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Scalia’s death elicits reflection, political calculation from Colorado Senate crowd

Author: Ernest Luning - February 13, 2016 - Updated: February 16, 2016

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U.S. Supreme Court Justice Antonin Scalia departs the stage after addressing the Living the Catholic Faith Conference in March 2012 in Denver. Scalia, 79, died Feb. 13 while on vacation in Texas. (Photo by Ernest Luning/The Colorado Statesman)

Colorado officials mourned the passing of U.S. Supreme Court Justice Antonin Scalia, who died Saturday of natural causes while on vacation at a Texas ranch.

“Our hearts are broken over the loss of Justice Scalia,” said U.S. Sen. Cory Gardner in a statement. “A lifetime dedicate to the rule of law and the love of country, he was a guardian of the Constitution and the separation of powers established by our Founding Fathers. Jaime and I extend our condolences to his wife, Maureen, and join the country in mourning the loss of a great American.”

“I express my deep condolences to the family of Justice Antonin Scalia who served our country on the Supreme Court for nearly 30 years and was the first Italian-American to be appointed to the highest court,” said U.S. Sen. Michael Bennet.

Scalia was nominated to the Supreme Court in 1986 by President Ronald Reagan and became a leading conservative voice on the court.

Senate Majority Leader Mitch McConnell said that the Senate should postpone confirming a replacement for Scalia until after the November election, ramping up the stakes for the presidential election and key U.S. Senate races, which could tilt the majority.

“The American people should have a voice in the selection of their next Supreme Court Justice. Therefore, this vacancy should not be filled until we have a new President,” McConnell said in a statement.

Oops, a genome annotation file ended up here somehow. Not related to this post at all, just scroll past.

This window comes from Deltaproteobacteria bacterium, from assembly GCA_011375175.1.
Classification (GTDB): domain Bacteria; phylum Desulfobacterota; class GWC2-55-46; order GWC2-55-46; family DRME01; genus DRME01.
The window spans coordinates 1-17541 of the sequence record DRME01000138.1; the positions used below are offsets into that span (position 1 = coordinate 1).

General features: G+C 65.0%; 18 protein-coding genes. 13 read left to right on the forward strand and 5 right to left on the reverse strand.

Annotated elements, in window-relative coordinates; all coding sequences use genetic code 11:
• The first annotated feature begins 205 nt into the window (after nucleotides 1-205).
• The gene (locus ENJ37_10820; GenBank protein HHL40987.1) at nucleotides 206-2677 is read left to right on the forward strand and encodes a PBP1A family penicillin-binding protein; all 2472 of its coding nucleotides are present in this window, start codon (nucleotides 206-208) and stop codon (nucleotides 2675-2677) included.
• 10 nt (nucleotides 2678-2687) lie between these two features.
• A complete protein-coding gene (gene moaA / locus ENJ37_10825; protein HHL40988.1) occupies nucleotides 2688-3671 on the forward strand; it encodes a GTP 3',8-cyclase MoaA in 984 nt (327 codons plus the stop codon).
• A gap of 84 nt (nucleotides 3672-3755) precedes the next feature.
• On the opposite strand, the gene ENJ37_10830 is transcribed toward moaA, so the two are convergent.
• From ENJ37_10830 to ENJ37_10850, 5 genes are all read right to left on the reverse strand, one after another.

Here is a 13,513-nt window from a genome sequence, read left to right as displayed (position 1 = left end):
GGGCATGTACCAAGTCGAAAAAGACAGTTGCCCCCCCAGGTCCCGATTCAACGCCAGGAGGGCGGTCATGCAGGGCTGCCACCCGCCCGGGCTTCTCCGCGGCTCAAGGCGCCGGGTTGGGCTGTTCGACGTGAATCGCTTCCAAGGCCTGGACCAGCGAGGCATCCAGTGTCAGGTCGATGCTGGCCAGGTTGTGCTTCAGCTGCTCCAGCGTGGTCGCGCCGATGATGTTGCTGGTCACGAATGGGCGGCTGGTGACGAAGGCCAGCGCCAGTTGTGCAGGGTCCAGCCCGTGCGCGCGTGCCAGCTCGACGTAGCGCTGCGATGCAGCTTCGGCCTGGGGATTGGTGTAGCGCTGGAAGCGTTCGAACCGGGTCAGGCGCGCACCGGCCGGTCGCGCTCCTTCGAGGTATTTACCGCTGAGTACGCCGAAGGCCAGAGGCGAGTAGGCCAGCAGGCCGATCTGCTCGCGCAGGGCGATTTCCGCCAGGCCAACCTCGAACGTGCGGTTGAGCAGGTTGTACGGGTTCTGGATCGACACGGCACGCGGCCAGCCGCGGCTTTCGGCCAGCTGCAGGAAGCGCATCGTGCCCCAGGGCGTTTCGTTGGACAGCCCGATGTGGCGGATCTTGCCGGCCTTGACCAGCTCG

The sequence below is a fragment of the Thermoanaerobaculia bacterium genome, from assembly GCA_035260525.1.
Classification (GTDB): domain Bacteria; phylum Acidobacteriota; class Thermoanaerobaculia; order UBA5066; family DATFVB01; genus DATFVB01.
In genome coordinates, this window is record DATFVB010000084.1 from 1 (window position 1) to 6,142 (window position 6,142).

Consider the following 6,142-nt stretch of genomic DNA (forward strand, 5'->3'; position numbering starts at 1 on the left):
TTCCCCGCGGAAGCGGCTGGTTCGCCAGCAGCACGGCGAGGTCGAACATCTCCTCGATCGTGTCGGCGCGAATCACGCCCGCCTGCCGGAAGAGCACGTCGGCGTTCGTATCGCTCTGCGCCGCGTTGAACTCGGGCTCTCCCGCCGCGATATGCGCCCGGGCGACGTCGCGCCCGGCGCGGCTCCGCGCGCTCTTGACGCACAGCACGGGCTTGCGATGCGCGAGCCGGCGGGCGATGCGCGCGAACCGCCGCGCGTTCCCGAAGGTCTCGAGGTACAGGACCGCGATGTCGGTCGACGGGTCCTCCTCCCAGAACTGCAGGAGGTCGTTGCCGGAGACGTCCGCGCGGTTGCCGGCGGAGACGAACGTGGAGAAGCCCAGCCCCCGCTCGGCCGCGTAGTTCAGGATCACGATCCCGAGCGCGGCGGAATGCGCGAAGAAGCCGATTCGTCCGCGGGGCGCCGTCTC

Bennet is seeking re-election and is considered the lone vulnerable Democratic incumbent this cycle. At least a dozen GOP candidates are running in a primary for the seat.

FILE - In this June 17, 1986 file photo, President Ronald Reagan speaks at a news briefing at the White House in Washington, where he announced the nomination of Antonin Scalia, left, to the Supreme Court as a result of Chief Justice Warren E. Burger's resignation. William Rehnquist is at right. On Saturday, Feb. 13, 2016, the U.S. Marshals Service confirmed that Justice Scalia has died at the age of 79. (AP Photo/Ron Edmonds)
In this June 17, 1986 file photo, President Ronald Reagan speaks at a news briefing at the White House in Washington, where he announced the nomination of Antonin Scalia, left, to the Supreme Court as a result of Chief Justice Warren E. Burger’s resignation. William Rehnquist is at right. On Saturday, Feb. 13, 2016, the U.S. Marshals Service confirmed that Justice Scalia has died at the age of 79. (AP Photo/Ron Edmonds)

Bennet’s Republican challengers also expressed grief and condolences. Some said they hope the GOP majority in the Senate confirms a justice who will carry on Scalia’s conservative legacy on the court.

“My prayers are with the Scalia family today,” said state Sen. Tim Neville, R-Littleton. “I am also praying the Republican Senate majority will stand strong when they make the final decision over who replaces this champion of conservative values. Constitutionally sound conservatives must stand together and ensure that Justice Scalia’s principled stance on the Constitution will not be replaced with someone who lacks respect for our God-given rights.”